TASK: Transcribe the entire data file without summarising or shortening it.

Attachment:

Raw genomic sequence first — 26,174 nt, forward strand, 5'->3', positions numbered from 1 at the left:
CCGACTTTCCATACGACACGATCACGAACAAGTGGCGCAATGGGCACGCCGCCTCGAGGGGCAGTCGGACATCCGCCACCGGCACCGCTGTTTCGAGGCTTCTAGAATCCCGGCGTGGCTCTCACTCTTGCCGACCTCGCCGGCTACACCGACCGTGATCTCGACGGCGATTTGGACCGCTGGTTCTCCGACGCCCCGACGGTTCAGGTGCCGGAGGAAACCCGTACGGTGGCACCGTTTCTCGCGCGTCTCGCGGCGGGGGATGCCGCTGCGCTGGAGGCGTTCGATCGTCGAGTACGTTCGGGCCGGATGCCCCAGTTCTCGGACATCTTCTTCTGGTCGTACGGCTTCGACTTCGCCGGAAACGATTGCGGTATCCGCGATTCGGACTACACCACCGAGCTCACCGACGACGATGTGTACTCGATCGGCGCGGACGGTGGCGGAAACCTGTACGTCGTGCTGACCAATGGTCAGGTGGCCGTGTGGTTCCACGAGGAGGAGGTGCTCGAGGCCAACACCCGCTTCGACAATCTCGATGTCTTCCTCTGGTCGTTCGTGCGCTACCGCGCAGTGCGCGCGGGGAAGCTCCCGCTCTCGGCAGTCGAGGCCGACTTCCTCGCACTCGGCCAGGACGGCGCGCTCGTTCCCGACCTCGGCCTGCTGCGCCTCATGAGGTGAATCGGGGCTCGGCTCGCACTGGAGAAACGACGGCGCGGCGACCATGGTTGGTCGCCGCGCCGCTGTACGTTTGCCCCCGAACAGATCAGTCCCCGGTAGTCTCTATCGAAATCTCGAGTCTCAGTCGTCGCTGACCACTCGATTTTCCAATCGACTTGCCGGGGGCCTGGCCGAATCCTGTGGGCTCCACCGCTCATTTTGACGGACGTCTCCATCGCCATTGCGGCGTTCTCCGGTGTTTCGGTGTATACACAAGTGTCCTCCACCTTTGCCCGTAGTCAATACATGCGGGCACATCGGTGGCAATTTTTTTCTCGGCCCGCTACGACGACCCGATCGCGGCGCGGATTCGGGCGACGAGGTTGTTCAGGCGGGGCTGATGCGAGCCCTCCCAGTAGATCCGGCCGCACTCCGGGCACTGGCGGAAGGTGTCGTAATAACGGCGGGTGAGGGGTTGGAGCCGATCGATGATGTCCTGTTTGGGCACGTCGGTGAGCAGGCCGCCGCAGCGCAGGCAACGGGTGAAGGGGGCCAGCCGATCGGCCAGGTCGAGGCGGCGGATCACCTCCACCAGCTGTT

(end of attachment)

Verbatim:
Raw genomic sequence first — 26,174 nt, forward strand, 5'->3', positions numbered from 1 at the left:
CCGACTTTCCATACGACACGATCACGAACAAGTGGCGCAATGGGCACGCCGCCTCGAGGGGCAGTCGGACATCCGCCACCGGCACCGCTGTTTCGAGGCTTCTAGAATCCCGGCGTGGCTCTCACTCTTGCCGACCTCGCCGGCTACACCGACCGTGATCTCGACGGCGATTTGGACCGCTGGTTCTCCGACGCCCCGACGGTTCAGGTGCCGGAGGAAACCCGTACGGTGGCACCGTTTCTCGCGCGTCTCGCGGCGGGGGATGCCGCTGCGCTGGAGGCGTTCGATCGTCGAGTACGTTCGGGCCGGATGCCCCAGTTCTCGGACATCTTCTTCTGGTCGTACGGCTTCGACTTCGCCGGAAACGATTGCGGTATCCGCGATTCGGACTACACCACCGAGCTCACCGACGACGATGTGTACTCGATCGGCGCGGACGGTGGCGGAAACCTGTACGTCGTGCTGACCAATGGTCAGGTGGCCGTGTGGTTCCACGAGGAGGAGGTGCTCGAGGCCAACACCCGCTTCGACAATCTCGATGTCTTCCTCTGGTCGTTCGTGCGCTACCGCGCAGTGCGCGCGGGGAAGCTCCCGCTCTCGGCAGTCGAGGCCGACTTCCTCGCACTCGGCCAGGACGGCGCGCTCGTTCCCGACCTCGGCCTGCTGCGCCTCATGAGGTGAATCGGGGCTCGGCTCGCACTGGAGAAACGACGGCGCGGCGACCATGGTTGGTCGCCGCGCCGCTGTACGTTTGCCCCCGAACAGATCAGTCCCCGGTAGTCTCTATCGAAATCTCGAGTCTCAGTCGTCGCTGACCACTCGATTTTCCAATCGACTTGCCGGGGGCCTGGCCGAATCCTGTGGGCTCCACCGCTCATTTTGACGGACGTCTCCATCGCCATTGCGGCGTTCTCCGGTGTTTCGGTGTATACACAAGTGTCCTCCACCTTTGCCCGTAGTCAATACATGCGGGCACATCGGTGGCAATTTTTTTCTCGGCCCGCTACGACGACCCGATCGCGGCGCGGATTCGGGCGACGAGGTTGTTCAGGCGGGGCTGATGCGAGCCCTCCCAGTAGATCCGGCCGCACTCCGGGCACTGGCGGAAGGTGTCGTAATAACGGCGGGTGAGGGGTTGGAGCCGATCGATGATGTCCTGTTTGGGCACGTCGGTGAGCAGGCCGCCGCAGCGCAGGCAACGGGTGAAGGGGGCCAGCCGATCGGCCAGGTCGAGGCGGCGGATCACCTCCACCAGCTGTT